I have an issue with the latest VM Ware version on Lion. It generally speaking behaves exactly like stated in the following article : VMware KB: Understanding memory allocation for VMware Fusion.
When suspending an active VM, the wired mem goes down and the active mem goes up in the same amount. When restarting the VM it starts in super speed as obviously the memory state is still in active pages cached in memory.
The issue now occurrs when quitting VM ware. Other than described the memory is *not* freed and active mem remains as high as it was before.
I created these snapshots using three different virtual machines:
I definitely checked that no existing process is consuming the active memory, I even checked with zprint that no kernel structure is holding that mem (see attached files). Using the same VM with multiple start/stop cycles, additional memory is not leaked - the active mem always seems to be reused, so Fusion obviously knows 'where it is'.
Now the questions:
Thank you in advance,
Same problem here; latest fusion and Lion releases. I have to either reboot or run a RAM optimizer upon exit. Very inconvenient; I hope they can resolve this issue soon. One of the reasons I switched from Windows to Mac was to get away from this foolishness.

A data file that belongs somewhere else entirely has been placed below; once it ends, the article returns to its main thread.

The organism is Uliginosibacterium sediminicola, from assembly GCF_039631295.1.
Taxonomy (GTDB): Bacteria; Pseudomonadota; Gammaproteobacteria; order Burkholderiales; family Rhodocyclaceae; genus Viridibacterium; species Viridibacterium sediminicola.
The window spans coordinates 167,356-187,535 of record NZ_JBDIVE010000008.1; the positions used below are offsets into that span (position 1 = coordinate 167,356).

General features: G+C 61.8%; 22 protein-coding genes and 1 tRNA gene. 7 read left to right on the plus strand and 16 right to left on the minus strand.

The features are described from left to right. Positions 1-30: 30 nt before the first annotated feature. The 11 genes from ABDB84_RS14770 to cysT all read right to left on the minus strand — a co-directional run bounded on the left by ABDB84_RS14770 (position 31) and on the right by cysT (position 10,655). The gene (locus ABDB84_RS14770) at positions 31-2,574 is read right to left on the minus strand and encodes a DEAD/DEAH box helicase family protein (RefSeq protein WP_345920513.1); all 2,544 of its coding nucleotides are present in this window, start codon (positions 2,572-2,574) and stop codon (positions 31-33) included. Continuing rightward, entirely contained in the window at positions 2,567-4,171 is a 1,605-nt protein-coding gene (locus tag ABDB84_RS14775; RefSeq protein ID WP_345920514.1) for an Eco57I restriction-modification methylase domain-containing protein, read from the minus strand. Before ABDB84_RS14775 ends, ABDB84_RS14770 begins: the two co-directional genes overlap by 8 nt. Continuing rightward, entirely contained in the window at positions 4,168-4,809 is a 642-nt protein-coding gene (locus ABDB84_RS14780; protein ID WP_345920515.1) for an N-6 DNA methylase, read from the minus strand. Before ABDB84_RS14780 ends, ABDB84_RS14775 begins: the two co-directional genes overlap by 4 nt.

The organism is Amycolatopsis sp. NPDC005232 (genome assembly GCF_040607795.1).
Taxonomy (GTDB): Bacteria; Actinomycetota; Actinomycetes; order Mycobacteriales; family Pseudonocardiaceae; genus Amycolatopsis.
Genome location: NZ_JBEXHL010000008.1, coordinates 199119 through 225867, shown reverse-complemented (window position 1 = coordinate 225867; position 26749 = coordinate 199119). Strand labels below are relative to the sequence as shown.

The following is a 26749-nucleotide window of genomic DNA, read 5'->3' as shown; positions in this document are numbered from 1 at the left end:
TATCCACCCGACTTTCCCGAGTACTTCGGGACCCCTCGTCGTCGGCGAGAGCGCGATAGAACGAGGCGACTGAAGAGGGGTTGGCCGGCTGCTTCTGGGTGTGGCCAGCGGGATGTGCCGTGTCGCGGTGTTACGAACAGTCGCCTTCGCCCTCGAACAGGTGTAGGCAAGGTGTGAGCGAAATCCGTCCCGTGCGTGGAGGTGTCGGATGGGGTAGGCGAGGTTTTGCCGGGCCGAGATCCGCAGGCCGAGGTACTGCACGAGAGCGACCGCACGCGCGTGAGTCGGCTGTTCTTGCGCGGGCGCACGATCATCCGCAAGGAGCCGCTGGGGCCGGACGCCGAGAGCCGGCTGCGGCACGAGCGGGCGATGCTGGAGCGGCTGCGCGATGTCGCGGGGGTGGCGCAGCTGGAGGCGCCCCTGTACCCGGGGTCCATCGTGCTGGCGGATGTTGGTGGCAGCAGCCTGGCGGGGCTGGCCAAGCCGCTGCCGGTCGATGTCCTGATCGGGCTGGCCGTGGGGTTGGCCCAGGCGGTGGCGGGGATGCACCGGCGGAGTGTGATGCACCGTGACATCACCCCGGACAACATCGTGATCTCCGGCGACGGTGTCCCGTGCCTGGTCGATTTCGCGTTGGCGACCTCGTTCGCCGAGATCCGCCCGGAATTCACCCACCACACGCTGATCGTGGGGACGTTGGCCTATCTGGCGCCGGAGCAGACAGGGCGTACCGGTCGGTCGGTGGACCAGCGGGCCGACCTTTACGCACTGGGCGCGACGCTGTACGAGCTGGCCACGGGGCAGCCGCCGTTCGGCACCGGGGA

How about simply going to activity monitor and hitting forced quit on the VMWare Fusion process. In fact why don't VMWare publish a knowledge base article on doing this. Wouldn it be because it's not recommended behavouir for quitting a program?
Surely there must be a setting in VMWare Fusion to stop this behavior? Giving the customers a choice. Out of interest, does anyone know if Parallels behaves like this. Is this type of thing standard practice across virtual machine manufactures.
Saying the above, my VMWare Fusion process has now gone but the active memory remains the same. Surely I should be able to see a process that is using the memory in activity monitor?
I wouldn't kill the processes from activity monitor, unless you plan to reboot before launching a VM again.
Memory leaks are a bane of every programmer. Firefox is notorious for leaking like a sieve - I've seen it take more than a gigabyte, and some other apps are nearly as bad. Safari and Chrome have leaks too (Safari is at 309MB at the moment).
What you're likely seeing is confusion between different memory types - wired/active/inactive/free, which don't necessarily map to the 'Real Mem' column in activity monitor. For example, my 16GB system shows 11GB 'used', of which 7 is inactive (i.e. can be taken for other uses) in activity monitor, yet if you add up all the numbers from the processes, it doesn't come close to 11GB.